Autodesk division Discreet last week released its gmax game-development platform and free game-content editor for consumers derived from technology within the company's 3ds max animation and modeling software. gmax is available both to consumers and developers in the gaming community. Also available online is gmax tempest, currently offered as a beta program, a prototype game pack that lets gamers create custom content for the popular game Quake III Arena from id Software.
The consumer version of the gmax platform is a free download for game players, enabling them to create and customize in-game content by editing levels, materials, 3D objects, characters and animations. Content created with gmax software can also be traded and shared online. Officially launched at the Game Developers Conference in March 2001, the gmax product includes 3D modeling, animation, texturing and character-building tools for game players.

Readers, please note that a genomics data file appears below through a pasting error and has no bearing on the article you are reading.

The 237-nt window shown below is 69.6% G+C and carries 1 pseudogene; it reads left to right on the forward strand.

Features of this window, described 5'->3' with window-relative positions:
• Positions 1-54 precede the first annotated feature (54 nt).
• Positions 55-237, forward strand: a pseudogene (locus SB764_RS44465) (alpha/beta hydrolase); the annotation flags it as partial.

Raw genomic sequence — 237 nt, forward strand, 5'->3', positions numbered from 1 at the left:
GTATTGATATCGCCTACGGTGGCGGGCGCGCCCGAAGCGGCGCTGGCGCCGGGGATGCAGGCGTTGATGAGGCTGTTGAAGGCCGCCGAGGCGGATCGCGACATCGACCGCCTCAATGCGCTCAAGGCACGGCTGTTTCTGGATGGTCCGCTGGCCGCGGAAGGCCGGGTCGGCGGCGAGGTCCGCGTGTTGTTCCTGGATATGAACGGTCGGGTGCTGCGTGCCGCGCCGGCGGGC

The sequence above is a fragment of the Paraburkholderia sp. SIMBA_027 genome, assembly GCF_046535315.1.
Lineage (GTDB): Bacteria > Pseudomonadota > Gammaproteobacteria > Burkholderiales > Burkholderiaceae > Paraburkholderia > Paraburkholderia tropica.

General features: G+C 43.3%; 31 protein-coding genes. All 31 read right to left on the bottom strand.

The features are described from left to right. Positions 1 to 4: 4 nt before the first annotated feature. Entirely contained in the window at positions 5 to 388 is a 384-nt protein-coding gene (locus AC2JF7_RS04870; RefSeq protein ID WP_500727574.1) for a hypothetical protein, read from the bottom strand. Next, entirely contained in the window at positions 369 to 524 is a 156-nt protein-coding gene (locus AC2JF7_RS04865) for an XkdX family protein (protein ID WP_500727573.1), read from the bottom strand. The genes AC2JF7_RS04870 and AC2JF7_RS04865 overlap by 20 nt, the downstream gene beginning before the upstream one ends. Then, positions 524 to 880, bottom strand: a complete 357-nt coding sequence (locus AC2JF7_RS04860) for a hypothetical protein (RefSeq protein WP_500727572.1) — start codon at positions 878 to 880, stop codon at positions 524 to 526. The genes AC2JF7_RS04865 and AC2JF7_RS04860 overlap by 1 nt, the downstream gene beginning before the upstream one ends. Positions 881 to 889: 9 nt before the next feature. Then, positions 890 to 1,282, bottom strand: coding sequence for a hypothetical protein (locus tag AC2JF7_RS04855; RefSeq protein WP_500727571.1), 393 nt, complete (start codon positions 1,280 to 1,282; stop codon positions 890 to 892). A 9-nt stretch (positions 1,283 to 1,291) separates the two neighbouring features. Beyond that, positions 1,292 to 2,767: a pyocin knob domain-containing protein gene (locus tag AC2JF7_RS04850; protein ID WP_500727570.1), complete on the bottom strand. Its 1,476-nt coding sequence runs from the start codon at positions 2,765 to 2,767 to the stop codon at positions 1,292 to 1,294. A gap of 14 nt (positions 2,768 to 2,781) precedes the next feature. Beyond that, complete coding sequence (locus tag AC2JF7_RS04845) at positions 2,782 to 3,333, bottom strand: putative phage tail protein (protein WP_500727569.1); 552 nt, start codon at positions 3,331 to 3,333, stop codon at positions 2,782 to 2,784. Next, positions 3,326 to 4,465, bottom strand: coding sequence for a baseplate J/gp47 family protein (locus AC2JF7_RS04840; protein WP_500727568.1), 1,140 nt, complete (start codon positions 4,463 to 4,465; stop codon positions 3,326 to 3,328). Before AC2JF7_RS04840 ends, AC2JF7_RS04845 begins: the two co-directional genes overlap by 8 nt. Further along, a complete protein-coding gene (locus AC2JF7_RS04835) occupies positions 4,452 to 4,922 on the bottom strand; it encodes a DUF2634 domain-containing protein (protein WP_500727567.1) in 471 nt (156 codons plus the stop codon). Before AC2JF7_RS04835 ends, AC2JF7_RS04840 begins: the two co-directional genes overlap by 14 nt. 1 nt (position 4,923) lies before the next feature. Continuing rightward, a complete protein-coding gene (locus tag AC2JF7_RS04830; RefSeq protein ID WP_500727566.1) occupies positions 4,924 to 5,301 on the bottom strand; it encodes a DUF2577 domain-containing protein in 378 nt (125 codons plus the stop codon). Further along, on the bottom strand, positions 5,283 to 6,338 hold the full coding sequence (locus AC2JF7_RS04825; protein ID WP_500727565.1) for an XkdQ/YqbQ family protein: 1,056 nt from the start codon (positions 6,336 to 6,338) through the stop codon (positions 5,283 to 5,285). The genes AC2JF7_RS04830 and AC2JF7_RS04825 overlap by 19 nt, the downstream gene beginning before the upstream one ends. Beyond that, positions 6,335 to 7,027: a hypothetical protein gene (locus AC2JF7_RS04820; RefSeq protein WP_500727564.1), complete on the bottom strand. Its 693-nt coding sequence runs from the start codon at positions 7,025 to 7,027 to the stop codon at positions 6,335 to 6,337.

gmax dev, the developer version of the product, lets game-development companies integrate gmax functionality into existing pipelines.
gmax tempest, a game pack developed internally at Discreet, is also available as a free download beta to consumers to personalize their game play of Quake III Arena. tempest lets enthusiasts build custom game levels. gmax development licensees will receive gmax tempest in source-code format, which will be provided to illustrate the process of creating gmax game packs, and integrating gmax dev into the game production process.
In addition to gmax tempest, other game titles incorporating the use of gmax technology are underway from such companies as Microsoft, Microids, and Gas Powered Games.
Kai lives! Coming this month from Corel division procreate is KPT effects, a collection of nine new Photoshop-compatible plug-ins designed to add effects to digital images. KPT effects, for Mac and Wintel, features the following new plug-ins:
Just out from Global Information Group is GIG3DGO Version 3.3, Linux-based software for 3D modeling, animation and rendering. The $495 product, a solids-based 3D graphics system and photo-realistic raytrace renderer, is based on past Unix software used to produce music videos, create virtual TV sets and provide 3D visualization of CAD/CAE designs